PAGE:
But for now, she was safe with him. He had spread his protection over every inch of her bare flesh, his own personal mark, a very tangible warning to any other immortal she happened upon. By the laws instated and agreed upon by both immortal realms, she literally belonged to him, his property – even if he didn't think of it in that manner. Touching her would have serious consequences even for the Devil.

It was true that as a seraph he had powerful enemies, but he also had powerful allies.

Forcing the tension to flow from his shoulders, Azrael crossed the bedroom floor to the wardrobe upon silent feet, exchanging the confines of a shirt for the soft comfort of a robe. The black silk was heavy as it draped across his frame, embroidered traceries of feathers at sleeves, collar and hem picked out in threads that seemed to shine even blacker than the base.

A soft whisper accompanied the slide of the fabric across the floor when he turned back toward the door, the tie at his waist sliding through his fingers, forgotten. Once again he was effortlessly and hopelessly distracted by the sight of the girl in his bed.

She had shifted in her sleep, no longer curled up on her side but sprawled upon her back in a manner that should not have seemed simultaneously sensual and childlike. And yet, she was: arm thrown back above her head, lips parted, a woman-child, beautiful and young. The covers had fallen down by her feet, the robe he had wrapped around her hiked up about her knees, parted at the neck to reveal the red marks adorning her breastbone like a runic necklace.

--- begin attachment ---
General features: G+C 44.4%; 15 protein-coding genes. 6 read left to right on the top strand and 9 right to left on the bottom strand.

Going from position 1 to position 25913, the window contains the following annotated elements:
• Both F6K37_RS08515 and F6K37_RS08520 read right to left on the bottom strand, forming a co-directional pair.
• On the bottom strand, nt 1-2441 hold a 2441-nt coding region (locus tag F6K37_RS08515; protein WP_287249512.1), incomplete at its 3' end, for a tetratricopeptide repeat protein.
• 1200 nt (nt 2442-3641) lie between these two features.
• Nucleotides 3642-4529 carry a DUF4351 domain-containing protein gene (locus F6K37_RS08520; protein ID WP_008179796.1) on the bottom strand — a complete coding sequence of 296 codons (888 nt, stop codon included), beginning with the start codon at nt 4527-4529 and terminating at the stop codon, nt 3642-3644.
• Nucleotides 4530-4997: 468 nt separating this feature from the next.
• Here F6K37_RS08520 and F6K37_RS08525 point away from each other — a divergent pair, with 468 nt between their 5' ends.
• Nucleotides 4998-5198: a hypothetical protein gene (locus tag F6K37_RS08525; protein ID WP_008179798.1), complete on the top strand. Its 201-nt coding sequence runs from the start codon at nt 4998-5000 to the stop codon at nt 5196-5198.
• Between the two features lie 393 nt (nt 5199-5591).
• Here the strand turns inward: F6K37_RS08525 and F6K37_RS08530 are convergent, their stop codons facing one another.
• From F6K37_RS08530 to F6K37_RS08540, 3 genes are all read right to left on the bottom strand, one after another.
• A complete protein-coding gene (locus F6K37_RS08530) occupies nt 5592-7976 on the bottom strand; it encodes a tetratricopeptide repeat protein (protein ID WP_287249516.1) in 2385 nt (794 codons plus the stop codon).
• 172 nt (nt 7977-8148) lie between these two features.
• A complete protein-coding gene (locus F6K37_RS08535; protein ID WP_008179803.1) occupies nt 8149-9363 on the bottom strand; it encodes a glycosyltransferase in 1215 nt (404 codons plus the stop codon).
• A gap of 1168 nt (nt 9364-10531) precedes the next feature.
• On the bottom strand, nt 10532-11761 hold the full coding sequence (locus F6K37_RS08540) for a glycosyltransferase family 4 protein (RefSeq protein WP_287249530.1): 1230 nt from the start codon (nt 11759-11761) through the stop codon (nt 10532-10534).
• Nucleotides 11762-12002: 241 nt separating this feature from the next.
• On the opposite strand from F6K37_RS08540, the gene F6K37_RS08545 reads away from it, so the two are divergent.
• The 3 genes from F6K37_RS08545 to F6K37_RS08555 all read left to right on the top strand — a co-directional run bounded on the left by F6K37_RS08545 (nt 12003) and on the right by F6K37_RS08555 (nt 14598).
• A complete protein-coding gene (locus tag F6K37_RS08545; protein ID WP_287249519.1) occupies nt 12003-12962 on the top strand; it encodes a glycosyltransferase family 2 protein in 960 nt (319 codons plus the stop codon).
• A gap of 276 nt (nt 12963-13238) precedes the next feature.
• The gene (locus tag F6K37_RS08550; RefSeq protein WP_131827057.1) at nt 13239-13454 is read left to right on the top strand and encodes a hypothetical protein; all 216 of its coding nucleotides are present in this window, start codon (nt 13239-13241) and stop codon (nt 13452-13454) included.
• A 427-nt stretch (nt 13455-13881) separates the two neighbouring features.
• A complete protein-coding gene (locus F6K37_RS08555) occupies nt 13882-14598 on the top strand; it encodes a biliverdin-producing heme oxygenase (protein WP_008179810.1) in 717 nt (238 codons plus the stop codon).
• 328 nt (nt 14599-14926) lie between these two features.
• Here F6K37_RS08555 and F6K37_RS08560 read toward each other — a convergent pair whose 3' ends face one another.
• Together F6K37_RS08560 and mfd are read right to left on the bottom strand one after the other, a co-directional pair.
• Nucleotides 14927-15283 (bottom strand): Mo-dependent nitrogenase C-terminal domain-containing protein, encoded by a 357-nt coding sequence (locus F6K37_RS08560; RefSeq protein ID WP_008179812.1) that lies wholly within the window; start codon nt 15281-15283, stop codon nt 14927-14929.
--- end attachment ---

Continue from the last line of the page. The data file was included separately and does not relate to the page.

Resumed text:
They still shone as if wet, as though he had just now made them with fresh blood. She was still adjusting then, to the new environment, the lack of weight in the sphere of a strange realm.

Knowing that, despite her apparent warm, she still needed to be kept warmer still, he gently drew the blankets back up to her chin, tucking the ends around her slack shoulders. Such tenderness she inspired in him, just in this simple act he might have performed a hundred times before.

Except that he hadn't. No one had ever needed him to. Not like this, so vulnerable and yet so trusting. And that alone was enough to tie a knot at the base of his ribs, tight and clenching and wonderful.

He could have sat there forever, at the edge of the bed, gazing down at a treasure so precious that it pained him. And while he might have been tempted to try, he could sense the interruption before it came, and rose from his seat with a noiseless sigh. Fingertips skimming her cheek as he went, he passed quietly though the door and into the short hallway which branched into several other rooms, choosing the threshold which lead back into the study and entryway, warm with soft light and rich color.

He could feel the approach like a faint tingle against the skin at the nape of his neck, cool and keen, an awareness he found as natural as sight or hearing, just outside his front door.